Reptiles rule at Shelley library
SHELLEY – Reptiles are amazing — just ask the more than 300 kids, parents and patrons who attended the “Joanna and Friends Reptile Show” Wednesday afternoon at the North Bingham County District Library in Shelley.
Tortoises, snakes and lizards were handled by Tyler and Heather Olsen, with the help of their children — Zodia, Azdyn and Xzavion. Olsen, as master-of-ceremonies, explained some of the characteristics of each animal — what they eat and how they defend themselves.
The one-hour show was as enjoyable as it was educational.
The star of the show is Joanna, a monitor lizard.
“She was named after the lizard in the Disney movie, ‘Rescuers Down Under,’” Olsen said. “These monitor lizards are scavengers. We feed Joanna a turkey meatloaf. We throw in the whole egg, including the egg shell. She gets her calcium from the egg shells. She is like a pet dog; she likes to be held and petted.”
Asked how they started their reptile menagerie, Olsen said, “My kids like unusual animals.”
Some of these animals included the first animal purchased by the Olsen family in 2011. It was a Russian tortoise.
Some of the differences between a tortoise and turtle are a tortoise cannot draw back its head and appendages completely into its shell whereas a turtle can. A tortoise has nails at the end of its feet; a turtle’s feet are webbed. Both species have shells made from keratin, the same material as a person’s fingernails and, yes, a tortoise or turtle can feel when they are petted as a person strokes its shell.
The bearded dragon is from Australia and has spikes for defense.
“The spikes are decoys,” Olsen said. “The dragon has a puffy neck that it blows up for defense. It makes the dragon look a lot bigger. As babies, the dragon eats insects; when it becomes an adult, it is a vegetarian.”
Olsen continued, “Meet our dinosaur. This lizard, named ‘Spike,’ is a Niger Uromastyxs. His tail is his defensive weapon of choice. He will crawl into cracks in the ground and then puff himself up; he uses his tail like a whip. He eats bird seed and beans, legumes. He normally lives in the Sahara Desert and does not drink water; he absorbs humidity from the air. His coloring can be black and yellow, black and orange, or green and purple.”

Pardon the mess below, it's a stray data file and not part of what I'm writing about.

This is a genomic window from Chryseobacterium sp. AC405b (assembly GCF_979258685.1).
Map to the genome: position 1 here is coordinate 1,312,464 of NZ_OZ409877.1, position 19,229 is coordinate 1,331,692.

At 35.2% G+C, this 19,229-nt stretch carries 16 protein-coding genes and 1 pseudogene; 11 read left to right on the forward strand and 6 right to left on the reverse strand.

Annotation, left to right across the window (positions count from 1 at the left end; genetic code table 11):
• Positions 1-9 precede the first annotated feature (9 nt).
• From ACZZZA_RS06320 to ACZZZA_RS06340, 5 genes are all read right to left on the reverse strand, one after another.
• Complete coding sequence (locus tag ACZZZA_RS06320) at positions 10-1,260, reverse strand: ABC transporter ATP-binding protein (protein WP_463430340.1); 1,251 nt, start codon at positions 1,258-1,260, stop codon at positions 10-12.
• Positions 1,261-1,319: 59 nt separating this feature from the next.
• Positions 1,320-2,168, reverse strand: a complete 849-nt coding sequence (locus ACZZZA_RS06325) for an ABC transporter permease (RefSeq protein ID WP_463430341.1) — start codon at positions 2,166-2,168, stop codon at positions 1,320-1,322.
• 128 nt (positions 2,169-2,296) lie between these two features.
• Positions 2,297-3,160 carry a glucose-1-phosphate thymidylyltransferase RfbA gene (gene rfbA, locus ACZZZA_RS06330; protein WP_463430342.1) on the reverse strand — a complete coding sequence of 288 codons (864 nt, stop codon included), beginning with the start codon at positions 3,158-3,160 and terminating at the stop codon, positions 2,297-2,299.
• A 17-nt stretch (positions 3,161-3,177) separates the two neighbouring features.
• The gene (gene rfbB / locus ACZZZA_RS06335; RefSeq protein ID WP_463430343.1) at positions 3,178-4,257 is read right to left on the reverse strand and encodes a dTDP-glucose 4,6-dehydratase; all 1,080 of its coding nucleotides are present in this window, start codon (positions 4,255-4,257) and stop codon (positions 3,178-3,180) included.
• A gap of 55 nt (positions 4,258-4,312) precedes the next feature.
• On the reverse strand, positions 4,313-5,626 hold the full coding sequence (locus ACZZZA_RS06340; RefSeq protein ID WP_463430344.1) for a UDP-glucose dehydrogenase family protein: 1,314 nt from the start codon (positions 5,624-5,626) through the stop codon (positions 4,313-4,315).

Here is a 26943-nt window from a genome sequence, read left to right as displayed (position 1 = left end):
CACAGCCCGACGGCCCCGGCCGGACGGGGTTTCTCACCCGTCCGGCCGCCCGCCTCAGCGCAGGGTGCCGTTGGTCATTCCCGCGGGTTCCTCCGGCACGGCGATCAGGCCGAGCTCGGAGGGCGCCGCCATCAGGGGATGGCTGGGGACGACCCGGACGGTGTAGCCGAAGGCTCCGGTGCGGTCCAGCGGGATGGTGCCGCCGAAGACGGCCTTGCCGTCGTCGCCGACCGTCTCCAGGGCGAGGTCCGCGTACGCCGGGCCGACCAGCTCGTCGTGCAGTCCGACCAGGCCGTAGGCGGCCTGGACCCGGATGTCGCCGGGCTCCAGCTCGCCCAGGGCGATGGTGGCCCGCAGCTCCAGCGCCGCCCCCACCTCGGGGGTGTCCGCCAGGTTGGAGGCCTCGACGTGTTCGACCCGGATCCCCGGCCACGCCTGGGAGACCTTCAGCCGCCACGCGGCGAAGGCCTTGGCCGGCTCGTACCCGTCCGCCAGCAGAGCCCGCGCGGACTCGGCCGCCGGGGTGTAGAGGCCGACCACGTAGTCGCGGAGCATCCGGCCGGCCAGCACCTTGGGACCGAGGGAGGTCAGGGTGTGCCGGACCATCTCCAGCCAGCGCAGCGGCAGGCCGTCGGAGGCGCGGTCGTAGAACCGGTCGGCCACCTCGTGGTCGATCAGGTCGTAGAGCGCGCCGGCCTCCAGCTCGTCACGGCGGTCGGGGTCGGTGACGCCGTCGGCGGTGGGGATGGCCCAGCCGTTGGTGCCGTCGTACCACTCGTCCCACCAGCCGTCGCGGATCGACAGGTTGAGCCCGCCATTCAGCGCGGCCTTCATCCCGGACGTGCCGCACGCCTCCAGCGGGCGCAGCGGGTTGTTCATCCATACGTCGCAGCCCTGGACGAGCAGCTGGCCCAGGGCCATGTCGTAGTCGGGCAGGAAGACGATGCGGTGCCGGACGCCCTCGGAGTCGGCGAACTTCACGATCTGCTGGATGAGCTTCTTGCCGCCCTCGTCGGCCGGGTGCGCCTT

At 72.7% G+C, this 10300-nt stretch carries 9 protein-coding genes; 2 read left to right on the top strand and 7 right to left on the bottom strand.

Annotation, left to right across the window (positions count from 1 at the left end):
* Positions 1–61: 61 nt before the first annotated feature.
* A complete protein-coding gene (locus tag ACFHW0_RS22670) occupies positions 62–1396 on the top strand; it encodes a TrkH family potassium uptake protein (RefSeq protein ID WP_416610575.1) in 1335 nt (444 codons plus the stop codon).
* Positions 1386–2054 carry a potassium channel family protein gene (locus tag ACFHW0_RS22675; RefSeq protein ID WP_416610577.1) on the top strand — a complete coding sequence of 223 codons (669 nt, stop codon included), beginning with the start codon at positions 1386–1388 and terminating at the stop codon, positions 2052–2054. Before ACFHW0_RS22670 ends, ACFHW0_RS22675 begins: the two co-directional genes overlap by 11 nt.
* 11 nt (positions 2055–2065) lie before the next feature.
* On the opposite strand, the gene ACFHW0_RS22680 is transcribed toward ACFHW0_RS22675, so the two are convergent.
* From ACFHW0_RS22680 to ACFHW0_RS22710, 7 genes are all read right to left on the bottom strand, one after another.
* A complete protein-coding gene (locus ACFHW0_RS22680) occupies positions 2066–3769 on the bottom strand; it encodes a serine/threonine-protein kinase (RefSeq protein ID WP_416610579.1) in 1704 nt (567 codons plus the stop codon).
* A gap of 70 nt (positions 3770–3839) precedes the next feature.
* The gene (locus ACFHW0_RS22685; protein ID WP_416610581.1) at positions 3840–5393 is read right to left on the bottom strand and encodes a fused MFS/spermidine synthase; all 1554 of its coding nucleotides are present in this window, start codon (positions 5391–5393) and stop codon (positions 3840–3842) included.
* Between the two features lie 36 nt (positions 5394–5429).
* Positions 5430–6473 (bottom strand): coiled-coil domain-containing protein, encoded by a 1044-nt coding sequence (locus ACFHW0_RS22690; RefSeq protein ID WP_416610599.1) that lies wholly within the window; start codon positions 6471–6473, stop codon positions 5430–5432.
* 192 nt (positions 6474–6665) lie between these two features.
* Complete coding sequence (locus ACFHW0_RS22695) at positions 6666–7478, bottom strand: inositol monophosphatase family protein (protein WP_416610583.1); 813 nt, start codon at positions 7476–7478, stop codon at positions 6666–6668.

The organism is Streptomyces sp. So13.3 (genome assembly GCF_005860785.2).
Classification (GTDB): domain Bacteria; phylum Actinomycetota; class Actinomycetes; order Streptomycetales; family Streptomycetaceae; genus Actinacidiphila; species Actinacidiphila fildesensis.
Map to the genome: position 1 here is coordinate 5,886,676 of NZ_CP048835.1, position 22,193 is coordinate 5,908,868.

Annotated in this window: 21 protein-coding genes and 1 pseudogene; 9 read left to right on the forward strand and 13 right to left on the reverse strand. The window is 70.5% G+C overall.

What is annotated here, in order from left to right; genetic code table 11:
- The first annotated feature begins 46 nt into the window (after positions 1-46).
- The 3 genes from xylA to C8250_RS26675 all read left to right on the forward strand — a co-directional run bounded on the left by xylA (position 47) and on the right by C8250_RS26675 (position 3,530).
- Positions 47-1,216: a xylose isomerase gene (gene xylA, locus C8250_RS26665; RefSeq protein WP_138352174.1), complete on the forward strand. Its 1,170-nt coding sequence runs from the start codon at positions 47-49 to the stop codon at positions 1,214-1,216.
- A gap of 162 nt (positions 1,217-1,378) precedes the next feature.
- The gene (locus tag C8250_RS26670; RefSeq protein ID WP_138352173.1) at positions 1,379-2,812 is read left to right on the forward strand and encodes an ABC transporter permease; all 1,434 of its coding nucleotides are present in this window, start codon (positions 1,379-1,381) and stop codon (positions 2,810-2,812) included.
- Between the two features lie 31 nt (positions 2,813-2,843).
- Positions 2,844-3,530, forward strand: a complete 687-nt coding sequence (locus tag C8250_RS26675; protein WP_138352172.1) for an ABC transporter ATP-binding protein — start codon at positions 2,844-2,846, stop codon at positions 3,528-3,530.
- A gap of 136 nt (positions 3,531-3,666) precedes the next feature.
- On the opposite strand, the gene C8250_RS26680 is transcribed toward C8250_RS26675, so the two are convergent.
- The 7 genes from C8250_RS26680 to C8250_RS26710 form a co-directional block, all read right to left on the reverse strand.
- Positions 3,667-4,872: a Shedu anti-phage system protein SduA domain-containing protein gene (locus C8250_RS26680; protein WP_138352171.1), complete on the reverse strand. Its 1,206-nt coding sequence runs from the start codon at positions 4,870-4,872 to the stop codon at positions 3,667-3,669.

Mushu, the mangeral monitor lizard, can grow from four to seven feet long. These lizards climb trees and live from 20-30 years. They are strict carnivores and excellent swimmers.
“Lizards and snakes eat their food in one gulp,” Olsen said.
Periwinkle, the white ball python, can grow to six feet long. She is not an albino python; she has white coloring. Her eyes are blue whereas an albino’s eyes are red.
“Ball pythons were popular in ancient Egypt where they were worn as jewelry,” Olsen said. “They are picky eaters; they eat lizards, birds, and some of them can be trained to eat frozen mice.
“If you are interested in making a reptile a pet, know that it’s a longtime commitment,” he said. “Lizards live between 15-20 years, snakes live 15-40 years. Reptiles cannot be domesticated, like a dog or cat. They spend most of their lives in hiding.”
At the conclusion of the show, children and their parents lined up to be able to pet a desert tortoise, two lizards, a ball python, and Joanna, the monitor lizard.
“Pet the animals from their nose to their tail,” Olsen advised.
Parents reported they brought their children to the reptile show so their children could see reptiles.
“I liked all the facts they told us,” one young lady said.
The Joanna and Friends Reptile Show can also be hired for parties. As it says on their card, they can “bring the party animals to you.”